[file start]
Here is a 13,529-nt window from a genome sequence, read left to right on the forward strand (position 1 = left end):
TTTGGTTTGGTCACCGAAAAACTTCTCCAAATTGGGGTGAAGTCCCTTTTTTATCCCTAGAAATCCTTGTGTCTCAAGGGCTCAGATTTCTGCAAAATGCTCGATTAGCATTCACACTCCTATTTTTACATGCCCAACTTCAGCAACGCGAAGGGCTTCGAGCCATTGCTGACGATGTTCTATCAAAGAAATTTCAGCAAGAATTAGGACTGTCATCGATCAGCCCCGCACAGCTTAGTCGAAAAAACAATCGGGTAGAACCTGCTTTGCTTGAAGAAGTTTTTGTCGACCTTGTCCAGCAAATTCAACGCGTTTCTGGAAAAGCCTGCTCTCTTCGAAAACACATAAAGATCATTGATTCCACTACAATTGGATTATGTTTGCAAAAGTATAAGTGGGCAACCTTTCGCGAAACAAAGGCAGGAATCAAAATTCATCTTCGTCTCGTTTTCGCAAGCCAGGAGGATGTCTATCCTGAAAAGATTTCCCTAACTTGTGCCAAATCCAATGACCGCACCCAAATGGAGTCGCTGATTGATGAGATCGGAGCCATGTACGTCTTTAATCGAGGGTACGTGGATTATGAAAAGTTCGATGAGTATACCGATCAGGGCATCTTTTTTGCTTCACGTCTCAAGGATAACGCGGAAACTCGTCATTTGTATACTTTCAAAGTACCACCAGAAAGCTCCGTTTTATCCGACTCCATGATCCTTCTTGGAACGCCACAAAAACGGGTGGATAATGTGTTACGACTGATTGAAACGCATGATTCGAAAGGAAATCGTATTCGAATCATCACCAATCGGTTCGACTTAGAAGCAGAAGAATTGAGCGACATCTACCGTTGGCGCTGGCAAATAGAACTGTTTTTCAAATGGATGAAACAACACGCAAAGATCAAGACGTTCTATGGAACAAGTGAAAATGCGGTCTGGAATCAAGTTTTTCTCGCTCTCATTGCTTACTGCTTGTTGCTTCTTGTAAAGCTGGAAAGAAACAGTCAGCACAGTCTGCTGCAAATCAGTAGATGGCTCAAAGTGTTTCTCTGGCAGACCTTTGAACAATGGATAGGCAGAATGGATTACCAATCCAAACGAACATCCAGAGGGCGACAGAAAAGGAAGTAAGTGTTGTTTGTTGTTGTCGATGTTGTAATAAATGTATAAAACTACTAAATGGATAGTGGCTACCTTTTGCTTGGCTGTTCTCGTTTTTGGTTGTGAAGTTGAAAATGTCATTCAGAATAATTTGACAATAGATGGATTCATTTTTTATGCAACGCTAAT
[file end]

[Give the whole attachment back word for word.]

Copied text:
Here is a 13,529-nt window from a genome sequence, read left to right on the forward strand (position 1 = left end):
TTTGGTTTGGTCACCGAAAAACTTCTCCAAATTGGGGTGAAGTCCCTTTTTTATCCCTAGAAATCCTTGTGTCTCAAGGGCTCAGATTTCTGCAAAATGCTCGATTAGCATTCACACTCCTATTTTTACATGCCCAACTTCAGCAACGCGAAGGGCTTCGAGCCATTGCTGACGATGTTCTATCAAAGAAATTTCAGCAAGAATTAGGACTGTCATCGATCAGCCCCGCACAGCTTAGTCGAAAAAACAATCGGGTAGAACCTGCTTTGCTTGAAGAAGTTTTTGTCGACCTTGTCCAGCAAATTCAACGCGTTTCTGGAAAAGCCTGCTCTCTTCGAAAACACATAAAGATCATTGATTCCACTACAATTGGATTATGTTTGCAAAAGTATAAGTGGGCAACCTTTCGCGAAACAAAGGCAGGAATCAAAATTCATCTTCGTCTCGTTTTCGCAAGCCAGGAGGATGTCTATCCTGAAAAGATTTCCCTAACTTGTGCCAAATCCAATGACCGCACCCAAATGGAGTCGCTGATTGATGAGATCGGAGCCATGTACGTCTTTAATCGAGGGTACGTGGATTATGAAAAGTTCGATGAGTATACCGATCAGGGCATCTTTTTTGCTTCACGTCTCAAGGATAACGCGGAAACTCGTCATTTGTATACTTTCAAAGTACCACCAGAAAGCTCCGTTTTATCCGACTCCATGATCCTTCTTGGAACGCCACAAAAACGGGTGGATAATGTGTTACGACTGATTGAAACGCATGATTCGAAAGGAAATCGTATTCGAATCATCACCAATCGGTTCGACTTAGAAGCAGAAGAATTGAGCGACATCTACCGTTGGCGCTGGCAAATAGAACTGTTTTTCAAATGGATGAAACAACACGCAAAGATCAAGACGTTCTATGGAACAAGTGAAAATGCGGTCTGGAATCAAGTTTTTCTCGCTCTCATTGCTTACTGCTTGTTGCTTCTTGTAAAGCTGGAAAGAAACAGTCAGCACAGTCTGCTGCAAATCAGTAGATGGCTCAAAGTGTTTCTCTGGCAGACCTTTGAACAATGGATAGGCAGAATGGATTACCAATCCAAACGAACATCCAGAGGGCGACAGAAAAGGAAGTAAGTGTTGTTTGTTGTTGTCGATGTTGTAATAAATGTATAAAACTACTAAATGGATAGTGGCTACCTTTTGCTTGGCTGTTCTCGTTTTTGGTTGTGAAGTTGAAAATGTCATTCAGAATAATTTGACAATAGATGGATTCATTTTTTATGCAACGCTAAT